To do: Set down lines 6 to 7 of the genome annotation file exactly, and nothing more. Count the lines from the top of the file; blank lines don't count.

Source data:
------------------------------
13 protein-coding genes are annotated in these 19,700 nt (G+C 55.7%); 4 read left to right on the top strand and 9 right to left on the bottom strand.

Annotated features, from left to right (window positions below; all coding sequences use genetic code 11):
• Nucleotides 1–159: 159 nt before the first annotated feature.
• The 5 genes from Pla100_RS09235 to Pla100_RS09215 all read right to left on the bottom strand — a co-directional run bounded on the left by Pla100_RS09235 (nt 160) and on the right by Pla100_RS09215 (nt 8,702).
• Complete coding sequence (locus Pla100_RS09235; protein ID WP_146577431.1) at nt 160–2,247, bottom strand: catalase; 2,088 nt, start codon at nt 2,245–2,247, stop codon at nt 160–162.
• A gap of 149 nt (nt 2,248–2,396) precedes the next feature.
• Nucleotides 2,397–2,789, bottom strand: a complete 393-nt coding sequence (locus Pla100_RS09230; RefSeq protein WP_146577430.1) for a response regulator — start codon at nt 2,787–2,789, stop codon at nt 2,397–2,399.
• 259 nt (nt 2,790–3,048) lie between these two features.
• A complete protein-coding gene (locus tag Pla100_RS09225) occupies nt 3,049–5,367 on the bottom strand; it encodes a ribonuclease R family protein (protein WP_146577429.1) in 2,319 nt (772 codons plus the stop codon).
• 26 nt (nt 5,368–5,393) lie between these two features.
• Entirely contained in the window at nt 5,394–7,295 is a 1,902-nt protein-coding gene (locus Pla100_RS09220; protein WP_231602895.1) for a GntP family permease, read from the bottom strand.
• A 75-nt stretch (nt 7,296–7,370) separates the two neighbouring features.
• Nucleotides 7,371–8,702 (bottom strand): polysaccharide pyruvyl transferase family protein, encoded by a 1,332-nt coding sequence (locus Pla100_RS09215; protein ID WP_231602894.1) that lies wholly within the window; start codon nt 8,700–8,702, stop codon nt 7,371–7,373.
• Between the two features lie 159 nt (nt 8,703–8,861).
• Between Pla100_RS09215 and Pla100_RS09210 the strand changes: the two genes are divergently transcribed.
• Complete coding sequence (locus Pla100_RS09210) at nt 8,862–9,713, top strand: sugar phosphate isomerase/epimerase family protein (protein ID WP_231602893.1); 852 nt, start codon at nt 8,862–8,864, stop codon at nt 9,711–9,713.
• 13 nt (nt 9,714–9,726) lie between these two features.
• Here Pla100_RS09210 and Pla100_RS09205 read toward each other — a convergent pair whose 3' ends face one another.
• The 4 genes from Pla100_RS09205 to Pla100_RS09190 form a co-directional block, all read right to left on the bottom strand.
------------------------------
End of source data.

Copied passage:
• A gap of 149 nt (nt 2,248–2,396) precedes the next feature.
• Nucleotides 2,397–2,789, bottom strand: a complete 393-nt coding sequence (locus Pla100_RS09230; RefSeq protein WP_146577430.1) for a response regulator — start codon at nt 2,787–2,789, stop codon at nt 2,397–2,399.